We’ve been fairly critical of Samsung’s smartphones in the past. Regardless of impressive specs, their persistently plastic construction left us cold, especially when the likes of Apple, Sony and HTC offered gleaming slabs of glass and metal. With the Samsung Galaxy S6 series, this is no longer an issue.
This year, Samsung has two flagship models, the Galaxy S6 and the Galaxy S6 Edge. They’re essentially the same phone, with the S6 Edge sporting a more sculpted body and a screen with curving edges.
We fell in love with the S6 Edge, so we have high hopes for the ‘regular’ S6. But really, there is nothing regular about the S6. This is an extraordinary device. That much is apparent the moment you pick it up.
Samsung has at last created something you can use in public without a slight sense of embarrassment. The plastic is gone, so now it’s all metal edges and glass on the front and back. It’s a looker and a delight to handle.
Though the design has taken its inspiration from Apple’s iPhone 6, the S6 is arguably even prettier and shinier.
Power up and things get even better. The screen is a 5.1in AMOLED display with a QHD (2560x1440) resolution, and it is gorgeous. Want a great picture on the go? Look no further.
It’s super-sharp. There are just under 580 pixels per inch, and while it is impossible to count them with the naked eye, the overall effect annihilates Steve Jobs’ assertion that 300ppi is the limit of human perception.
Of course, it’s not enough to have a lot of pixels – those pixels need to work hard too. And they do. We are momentarily dazed at the level of contrast on offer, which is an inherent strength of AMOLED panels. Whites are scintillating, while at the other end, the darks are black as night.
Between the two extremes there is a good deal of subtlety – early AMOLED screens tended to lose out on subtle detail, but that’s not the case here.
Colours are vivid and attractive, on the whole. As is traditional with Samsung, there are different picture modes with which to finesse the palette. Basic mode is the most neutral to our eyes (if not always the most exciting) while AMOLED modes offer different shades of brightness.
We settle for Adaptive Display, which offers a good balance of vibrancy and verisimilitude.
The Samsung’s nearest competitor in this area is the LG G4. The LG has size on its side (5.5in), and also demonstrates greater nuance in shading, but the Samsung counters with greater contrast and dynamism.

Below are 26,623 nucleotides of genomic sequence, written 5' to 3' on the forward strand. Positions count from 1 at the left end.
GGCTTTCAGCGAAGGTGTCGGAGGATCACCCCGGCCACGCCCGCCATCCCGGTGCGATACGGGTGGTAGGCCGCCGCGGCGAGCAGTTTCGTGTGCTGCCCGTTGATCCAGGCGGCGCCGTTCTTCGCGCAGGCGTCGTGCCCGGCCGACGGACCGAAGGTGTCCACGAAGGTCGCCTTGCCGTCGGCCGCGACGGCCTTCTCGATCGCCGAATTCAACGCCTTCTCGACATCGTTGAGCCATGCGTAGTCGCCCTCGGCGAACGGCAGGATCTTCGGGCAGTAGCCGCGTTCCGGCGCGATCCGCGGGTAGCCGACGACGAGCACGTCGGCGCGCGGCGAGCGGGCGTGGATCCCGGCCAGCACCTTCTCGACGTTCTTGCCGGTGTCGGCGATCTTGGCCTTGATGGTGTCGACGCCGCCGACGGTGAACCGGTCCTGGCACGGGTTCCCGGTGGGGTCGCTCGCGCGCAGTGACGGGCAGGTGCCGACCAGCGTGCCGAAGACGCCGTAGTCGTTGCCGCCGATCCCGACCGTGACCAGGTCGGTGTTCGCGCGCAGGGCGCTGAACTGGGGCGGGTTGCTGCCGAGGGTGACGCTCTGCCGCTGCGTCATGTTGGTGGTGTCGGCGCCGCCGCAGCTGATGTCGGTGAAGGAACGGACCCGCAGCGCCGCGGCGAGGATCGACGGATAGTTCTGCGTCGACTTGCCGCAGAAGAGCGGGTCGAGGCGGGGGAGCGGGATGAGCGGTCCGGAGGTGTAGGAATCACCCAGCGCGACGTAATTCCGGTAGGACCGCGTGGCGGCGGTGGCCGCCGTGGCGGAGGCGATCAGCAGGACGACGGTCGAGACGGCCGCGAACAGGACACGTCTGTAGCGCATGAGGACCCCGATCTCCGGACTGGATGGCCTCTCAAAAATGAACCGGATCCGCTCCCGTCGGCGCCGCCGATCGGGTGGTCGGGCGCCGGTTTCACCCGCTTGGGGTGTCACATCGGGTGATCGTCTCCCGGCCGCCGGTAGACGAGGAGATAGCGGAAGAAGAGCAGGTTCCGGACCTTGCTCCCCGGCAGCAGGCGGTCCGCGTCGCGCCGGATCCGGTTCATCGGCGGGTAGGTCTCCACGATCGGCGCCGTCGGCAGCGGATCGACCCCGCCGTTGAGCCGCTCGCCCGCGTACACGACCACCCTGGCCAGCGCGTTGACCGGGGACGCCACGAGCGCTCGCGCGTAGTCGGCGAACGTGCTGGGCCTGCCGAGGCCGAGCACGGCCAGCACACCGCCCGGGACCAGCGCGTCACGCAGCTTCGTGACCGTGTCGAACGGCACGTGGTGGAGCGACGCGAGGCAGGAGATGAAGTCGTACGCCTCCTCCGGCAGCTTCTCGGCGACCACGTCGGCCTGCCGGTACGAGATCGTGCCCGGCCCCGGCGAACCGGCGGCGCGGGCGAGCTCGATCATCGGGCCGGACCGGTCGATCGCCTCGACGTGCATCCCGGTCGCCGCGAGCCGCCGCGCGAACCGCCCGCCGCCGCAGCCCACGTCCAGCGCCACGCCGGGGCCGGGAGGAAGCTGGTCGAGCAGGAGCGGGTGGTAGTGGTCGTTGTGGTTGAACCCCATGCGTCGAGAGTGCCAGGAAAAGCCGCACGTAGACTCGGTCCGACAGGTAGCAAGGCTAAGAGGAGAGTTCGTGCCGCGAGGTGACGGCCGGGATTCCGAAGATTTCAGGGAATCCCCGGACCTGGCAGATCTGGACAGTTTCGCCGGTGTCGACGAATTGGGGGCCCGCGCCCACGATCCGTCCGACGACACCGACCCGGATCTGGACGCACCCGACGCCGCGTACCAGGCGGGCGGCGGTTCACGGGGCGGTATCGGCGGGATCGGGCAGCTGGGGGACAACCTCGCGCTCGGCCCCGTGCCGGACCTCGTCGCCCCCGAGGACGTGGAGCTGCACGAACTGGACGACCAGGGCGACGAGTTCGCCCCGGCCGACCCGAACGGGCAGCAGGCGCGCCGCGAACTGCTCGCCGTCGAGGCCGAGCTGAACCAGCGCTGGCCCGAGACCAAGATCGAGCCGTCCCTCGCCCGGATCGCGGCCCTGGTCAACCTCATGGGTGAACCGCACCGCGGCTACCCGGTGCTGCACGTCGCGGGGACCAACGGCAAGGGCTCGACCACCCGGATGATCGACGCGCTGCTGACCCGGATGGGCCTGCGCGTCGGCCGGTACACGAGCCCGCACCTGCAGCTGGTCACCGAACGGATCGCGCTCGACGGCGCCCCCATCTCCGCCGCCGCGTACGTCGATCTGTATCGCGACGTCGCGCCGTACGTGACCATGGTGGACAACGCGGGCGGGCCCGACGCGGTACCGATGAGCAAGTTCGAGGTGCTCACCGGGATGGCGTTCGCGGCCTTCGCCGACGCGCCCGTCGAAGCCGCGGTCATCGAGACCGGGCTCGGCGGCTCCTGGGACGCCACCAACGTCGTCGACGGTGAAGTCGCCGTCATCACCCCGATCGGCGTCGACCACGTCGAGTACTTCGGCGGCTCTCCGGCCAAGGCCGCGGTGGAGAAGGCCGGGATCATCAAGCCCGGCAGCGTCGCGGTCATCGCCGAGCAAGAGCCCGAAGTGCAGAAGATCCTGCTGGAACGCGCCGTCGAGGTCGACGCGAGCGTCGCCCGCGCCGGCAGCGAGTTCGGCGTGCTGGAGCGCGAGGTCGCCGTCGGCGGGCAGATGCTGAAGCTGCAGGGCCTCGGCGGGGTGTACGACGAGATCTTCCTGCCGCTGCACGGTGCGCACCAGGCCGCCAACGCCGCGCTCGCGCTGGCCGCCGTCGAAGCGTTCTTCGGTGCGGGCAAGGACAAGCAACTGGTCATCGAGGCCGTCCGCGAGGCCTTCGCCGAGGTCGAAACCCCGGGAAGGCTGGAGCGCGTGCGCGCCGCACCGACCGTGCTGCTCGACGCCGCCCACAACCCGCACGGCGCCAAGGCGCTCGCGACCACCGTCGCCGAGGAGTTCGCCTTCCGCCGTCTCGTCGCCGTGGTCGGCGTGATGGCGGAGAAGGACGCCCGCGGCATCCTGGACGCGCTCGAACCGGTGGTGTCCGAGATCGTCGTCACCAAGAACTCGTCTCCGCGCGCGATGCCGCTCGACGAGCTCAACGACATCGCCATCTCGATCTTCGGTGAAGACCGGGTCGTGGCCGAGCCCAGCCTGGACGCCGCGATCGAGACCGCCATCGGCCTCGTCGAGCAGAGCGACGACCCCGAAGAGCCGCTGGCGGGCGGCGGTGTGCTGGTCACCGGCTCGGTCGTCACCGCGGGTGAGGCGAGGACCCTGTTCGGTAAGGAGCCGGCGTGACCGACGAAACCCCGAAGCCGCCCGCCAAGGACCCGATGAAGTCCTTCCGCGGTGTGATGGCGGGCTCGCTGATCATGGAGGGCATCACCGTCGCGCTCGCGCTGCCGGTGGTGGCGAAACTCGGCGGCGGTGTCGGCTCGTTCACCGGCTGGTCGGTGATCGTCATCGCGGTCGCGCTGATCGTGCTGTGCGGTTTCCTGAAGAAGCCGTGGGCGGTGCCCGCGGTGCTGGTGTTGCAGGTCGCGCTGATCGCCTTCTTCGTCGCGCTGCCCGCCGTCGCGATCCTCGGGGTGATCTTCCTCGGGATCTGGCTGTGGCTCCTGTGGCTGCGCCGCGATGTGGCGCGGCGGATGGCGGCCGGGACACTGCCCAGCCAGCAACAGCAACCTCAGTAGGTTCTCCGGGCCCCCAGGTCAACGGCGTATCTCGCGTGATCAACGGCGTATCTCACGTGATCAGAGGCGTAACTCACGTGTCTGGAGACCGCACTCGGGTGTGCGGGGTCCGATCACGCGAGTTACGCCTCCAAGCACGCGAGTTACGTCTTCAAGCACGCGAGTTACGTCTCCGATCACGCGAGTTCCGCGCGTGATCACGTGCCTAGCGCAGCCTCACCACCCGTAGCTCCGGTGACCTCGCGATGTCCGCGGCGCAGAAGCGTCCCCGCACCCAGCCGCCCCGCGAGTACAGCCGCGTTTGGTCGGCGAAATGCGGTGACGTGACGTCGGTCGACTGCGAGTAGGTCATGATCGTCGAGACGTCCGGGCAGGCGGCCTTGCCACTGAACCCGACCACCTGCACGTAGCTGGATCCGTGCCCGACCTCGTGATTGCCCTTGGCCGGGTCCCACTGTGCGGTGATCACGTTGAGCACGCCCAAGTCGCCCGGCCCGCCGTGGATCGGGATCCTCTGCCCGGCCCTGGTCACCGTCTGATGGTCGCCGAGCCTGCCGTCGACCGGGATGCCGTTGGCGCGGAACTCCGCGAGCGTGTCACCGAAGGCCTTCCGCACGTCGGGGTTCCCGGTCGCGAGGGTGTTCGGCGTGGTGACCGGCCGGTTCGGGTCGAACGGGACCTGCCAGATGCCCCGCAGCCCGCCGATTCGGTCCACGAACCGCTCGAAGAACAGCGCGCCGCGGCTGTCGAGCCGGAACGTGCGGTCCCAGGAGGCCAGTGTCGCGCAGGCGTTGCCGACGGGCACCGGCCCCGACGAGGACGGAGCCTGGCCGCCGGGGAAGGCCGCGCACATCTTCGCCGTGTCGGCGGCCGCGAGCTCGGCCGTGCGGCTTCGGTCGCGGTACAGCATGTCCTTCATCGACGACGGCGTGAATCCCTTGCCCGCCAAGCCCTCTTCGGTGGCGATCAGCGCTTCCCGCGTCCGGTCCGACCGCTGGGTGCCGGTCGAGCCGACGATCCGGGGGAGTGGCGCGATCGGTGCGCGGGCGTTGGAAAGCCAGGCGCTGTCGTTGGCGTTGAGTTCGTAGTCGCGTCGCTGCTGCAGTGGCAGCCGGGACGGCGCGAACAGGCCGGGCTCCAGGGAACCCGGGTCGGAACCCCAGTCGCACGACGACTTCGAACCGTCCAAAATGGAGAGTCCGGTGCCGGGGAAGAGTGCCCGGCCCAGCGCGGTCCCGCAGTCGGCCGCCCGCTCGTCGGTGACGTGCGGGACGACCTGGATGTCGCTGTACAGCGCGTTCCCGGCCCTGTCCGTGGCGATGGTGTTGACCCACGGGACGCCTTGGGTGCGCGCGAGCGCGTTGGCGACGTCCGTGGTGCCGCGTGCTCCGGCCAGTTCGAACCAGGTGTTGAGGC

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When it comes to audio quality, the competition is less close. The Samsung is a clear step ahead. It’s an engaging listen thanks to tight timing, a reservoir of power and the readiness to use both.
The S6 happily handles high-resolution audio too. We load up a few tracks, up to 24-bit/192kHz, and are greeted with detail and dynamism. Samsung smartphones have not always been the most insightful or refined, but the sound on the S6 is a job well done.
The iPhone 6 still edges ahead in rhythm and snap, but the Samsung has more than enough going for it to be a welcome alternative.
The more we use the phone, the more we get the sense that Samsung has learned a few lessons. Not only is the build and performance outstanding – the S6 is also lovely to use.
Operation is accelerated yet stable, showing no signs of the lag that plagued previous generations. And it helps that Samsung has really toned down its previously tacky interface, which sits on top of Android’s 5.0 Lollipop operating system.
That 64-bit octa-core Exynos processor and 3GB RAM is a powerful combination. Our commands were never met with hesitation, even when things got complex, and the Samsung had no problems juggling a Full HD video with a few high-res tracks and an intensive 3D game.
Even the camera is fast, loading up in just 0.7 seconds when you double-tap the home button. The pictures are very impressive. You get a 16-megapixel snapper with an aperture of f/1.9 (good for low-light shots).
Results are among the best we’ve seen this year, even on the basic Auto mode. There is plenty of detail and colours are convincing. The sharpness may lose out to the LG G4, but there’s very little in it.
For more advanced photographers, Samsung offers a ‘Pro’ mode, which gives you control of ISO, white balance, manual focus and exposure compensation.
There is no shutter speed option, but now we’re just nit-picking.
Our only misgiving about the Samsung Galaxy S6 is that it’s now a sealed device, meaning you can’t remove the back to swap batteries or add memory cards as you could with previous Galaxy phones.
Is it a deal breaker? We wouldn’t say so. The standard 32GB will be eaten up quickly if you’re big on full-resolution photos and high-resolution tracks, but Samsung also offers 64GB and 128GB models.
The battery is not the last word in longevity, lasting 10 hours of video with half brightness and wi-fi connected – but it does charge at a ridiculously fast speed. Ten minutes plugged in gets you four hours of juice.
Bravo, Samsung! Although the restrictions on memory and battery may drive heavy users straight into the hands of LG, that doesn’t stop the Galaxy S6 from being a great achievement.
Its sophistication and extraordinary multimedia capabilities make it a seriously tempting proposition for anyone wanting top-quality picture and sound on the go. This is easily one of the best smartphones of 2015.